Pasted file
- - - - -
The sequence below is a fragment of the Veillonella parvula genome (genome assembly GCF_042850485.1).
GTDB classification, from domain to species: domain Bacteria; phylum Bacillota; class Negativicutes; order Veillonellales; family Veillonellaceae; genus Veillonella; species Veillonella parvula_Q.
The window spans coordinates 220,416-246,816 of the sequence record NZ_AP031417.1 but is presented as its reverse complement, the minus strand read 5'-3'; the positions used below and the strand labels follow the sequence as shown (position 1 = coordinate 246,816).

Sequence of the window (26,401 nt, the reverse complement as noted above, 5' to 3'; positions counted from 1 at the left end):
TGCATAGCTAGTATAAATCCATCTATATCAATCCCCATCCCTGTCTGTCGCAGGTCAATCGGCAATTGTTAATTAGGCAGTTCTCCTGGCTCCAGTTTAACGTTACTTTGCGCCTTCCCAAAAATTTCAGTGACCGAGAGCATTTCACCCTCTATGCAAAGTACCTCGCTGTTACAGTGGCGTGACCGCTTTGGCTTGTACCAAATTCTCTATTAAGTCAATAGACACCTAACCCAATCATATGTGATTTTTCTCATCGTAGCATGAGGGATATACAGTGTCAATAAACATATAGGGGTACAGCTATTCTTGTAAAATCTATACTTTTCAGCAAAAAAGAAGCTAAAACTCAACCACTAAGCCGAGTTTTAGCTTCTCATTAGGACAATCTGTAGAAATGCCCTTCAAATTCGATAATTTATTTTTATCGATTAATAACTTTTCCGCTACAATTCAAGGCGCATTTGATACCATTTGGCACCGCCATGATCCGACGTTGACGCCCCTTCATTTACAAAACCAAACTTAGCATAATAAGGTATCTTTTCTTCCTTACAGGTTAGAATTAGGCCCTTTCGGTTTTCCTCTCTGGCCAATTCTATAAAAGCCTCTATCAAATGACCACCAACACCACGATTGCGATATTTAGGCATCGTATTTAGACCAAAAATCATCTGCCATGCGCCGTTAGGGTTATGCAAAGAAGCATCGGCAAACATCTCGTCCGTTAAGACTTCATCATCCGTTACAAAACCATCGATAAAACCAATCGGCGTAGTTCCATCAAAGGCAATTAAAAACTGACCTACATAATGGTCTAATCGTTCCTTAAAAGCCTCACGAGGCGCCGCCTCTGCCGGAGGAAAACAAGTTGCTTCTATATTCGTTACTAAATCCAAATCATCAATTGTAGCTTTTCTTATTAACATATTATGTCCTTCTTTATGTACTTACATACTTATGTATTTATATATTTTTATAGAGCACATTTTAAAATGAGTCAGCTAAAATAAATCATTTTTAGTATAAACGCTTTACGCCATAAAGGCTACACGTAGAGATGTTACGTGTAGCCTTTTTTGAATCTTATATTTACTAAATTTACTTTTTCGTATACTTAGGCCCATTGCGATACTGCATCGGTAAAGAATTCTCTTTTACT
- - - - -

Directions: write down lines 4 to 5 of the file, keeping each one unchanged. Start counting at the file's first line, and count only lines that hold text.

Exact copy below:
Sequence of the window (26,401 nt, the reverse complement as noted above, 5' to 3'; positions counted from 1 at the left end):
TGCATAGCTAGTATAAATCCATCTATATCAATCCCCATCCCTGTCTGTCGCAGGTCAATCGGCAATTGTTAATTAGGCAGTTCTCCTGGCTCCAGTTTAACGTTACTTTGCGCCTTCCCAAAAATTTCAGTGACCGAGAGCATTTCACCCTCTATGCAAAGTACCTCGCTGTTACAGTGGCGTGACCGCTTTGGCTTGTACCAAATTCTCTATTAAGTCAATAGACACCTAACCCAATCATATGTGATTTTTCTCATCGTAGCATGAGGGATATACAGTGTCAATAAACATATAGGGGTACAGCTATTCTTGTAAAATCTATACTTTTCAGCAAAAAAGAAGCTAAAACTCAACCACTAAGCCGAGTTTTAGCTTCTCATTAGGACAATCTGTAGAAATGCCCTTCAAATTCGATAATTTATTTTTATCGATTAATAACTTTTCCGCTACAATTCAAGGCGCATTTGATACCATTTGGCACCGCCATGATCCGACGTTGACGCCCCTTCATTTACAAAACCAAACTTAGCATAATAAGGTATCTTTTCTTCCTTACAGGTTAGAATTAGGCCCTTTCGGTTTTCCTCTCTGGCCAATTCTATAAAAGCCTCTATCAAATGACCACCAACACCACGATTGCGATATTTAGGCATCGTATTTAGACCAAAAATCATCTGCCATGCGCCGTTAGGGTTATGCAAAGAAGCATCGGCAAACATCTCGTCCGTTAAGACTTCATCATCCGTTACAAAACCATCGATAAAACCAATCGGCGTAGTTCCATCAAAGGCAATTAAAAACTGACCTACATAATGGTCTAATCGTTCCTTAAAAGCCTCACGAGGCGCCGCCTCTGCCGGAGGAAAACAAGTTGCTTCTATATTCGTTACTAAATCCAAATCATCAATTGTAGCTTTTCTTATTAACATATTATGTCCTTCTTTATGTACTTACATACTTATGTATTTATATATTTTTATAGAGCACATTTTAAAATGAGTCAGCTAAAATAAATCATTTTTAGTATAAACGCTTTACGCCATAAAGGCTACACGTAGAGATGTTACGTGTAGCCTTTTTTGAATCTTATATTTACTAAATTTACTTTTTCGTATACTTAGGCCCATTGCGATACTGCATCGGTAAAGAATTCTCTTTTACT